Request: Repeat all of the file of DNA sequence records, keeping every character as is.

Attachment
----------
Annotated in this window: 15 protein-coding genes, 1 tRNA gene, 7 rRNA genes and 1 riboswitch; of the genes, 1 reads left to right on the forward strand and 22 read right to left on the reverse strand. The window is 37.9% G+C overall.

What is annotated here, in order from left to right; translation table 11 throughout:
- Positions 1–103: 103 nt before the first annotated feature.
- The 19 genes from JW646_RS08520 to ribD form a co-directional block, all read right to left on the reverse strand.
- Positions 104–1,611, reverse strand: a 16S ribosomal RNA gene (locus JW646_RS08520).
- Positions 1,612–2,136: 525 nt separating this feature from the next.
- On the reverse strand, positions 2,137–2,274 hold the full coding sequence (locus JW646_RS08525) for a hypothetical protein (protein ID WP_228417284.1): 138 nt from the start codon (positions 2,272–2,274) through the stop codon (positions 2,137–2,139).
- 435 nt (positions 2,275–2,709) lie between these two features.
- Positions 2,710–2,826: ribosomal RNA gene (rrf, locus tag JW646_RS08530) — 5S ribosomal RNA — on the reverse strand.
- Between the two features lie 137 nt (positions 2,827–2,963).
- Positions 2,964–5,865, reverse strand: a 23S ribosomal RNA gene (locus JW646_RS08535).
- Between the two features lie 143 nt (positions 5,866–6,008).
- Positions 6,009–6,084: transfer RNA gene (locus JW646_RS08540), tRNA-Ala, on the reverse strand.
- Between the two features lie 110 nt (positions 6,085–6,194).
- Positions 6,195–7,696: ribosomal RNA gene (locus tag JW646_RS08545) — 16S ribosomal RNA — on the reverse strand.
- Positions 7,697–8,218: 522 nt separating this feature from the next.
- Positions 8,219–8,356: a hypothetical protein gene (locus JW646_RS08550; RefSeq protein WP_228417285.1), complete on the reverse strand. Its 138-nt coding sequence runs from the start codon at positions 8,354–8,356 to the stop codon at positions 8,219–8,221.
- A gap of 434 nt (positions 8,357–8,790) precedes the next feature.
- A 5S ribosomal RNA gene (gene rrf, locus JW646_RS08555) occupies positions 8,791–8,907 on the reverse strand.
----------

Annotated in this window: 15 protein-coding genes, 1 tRNA gene, 7 rRNA genes and 1 riboswitch; of the genes, 1 reads left to right on the forward strand and 22 read right to left on the reverse strand. The window is 37.9% G+C overall.

What is annotated here, in order from left to right; translation table 11 throughout:
- Positions 1–103: 103 nt before the first annotated feature.
- The 19 genes from JW646_RS08520 to ribD form a co-directional block, all read right to left on the reverse strand.
- Positions 104–1,611, reverse strand: a 16S ribosomal RNA gene (locus JW646_RS08520).
- Positions 1,612–2,136: 525 nt separating this feature from the next.
- On the reverse strand, positions 2,137–2,274 hold the full coding sequence (locus JW646_RS08525) for a hypothetical protein (protein ID WP_228417284.1): 138 nt from the start codon (positions 2,272–2,274) through the stop codon (positions 2,137–2,139).
- 435 nt (positions 2,275–2,709) lie between these two features.
- Positions 2,710–2,826: ribosomal RNA gene (rrf, locus tag JW646_RS08530) — 5S ribosomal RNA — on the reverse strand.
- Between the two features lie 137 nt (positions 2,827–2,963).
- Positions 2,964–5,865, reverse strand: a 23S ribosomal RNA gene (locus JW646_RS08535).
- Between the two features lie 143 nt (positions 5,866–6,008).
- Positions 6,009–6,084: transfer RNA gene (locus JW646_RS08540), tRNA-Ala, on the reverse strand.
- Between the two features lie 110 nt (positions 6,085–6,194).
- Positions 6,195–7,696: ribosomal RNA gene (locus tag JW646_RS08545) — 16S ribosomal RNA — on the reverse strand.
- Positions 7,697–8,218: 522 nt separating this feature from the next.
- Positions 8,219–8,356: a hypothetical protein gene (locus JW646_RS08550; RefSeq protein WP_228417285.1), complete on the reverse strand. Its 138-nt coding sequence runs from the start codon at positions 8,354–8,356 to the stop codon at positions 8,219–8,221.
- A gap of 434 nt (positions 8,357–8,790) precedes the next feature.
- A 5S ribosomal RNA gene (gene rrf, locus JW646_RS08555) occupies positions 8,791–8,907 on the reverse strand.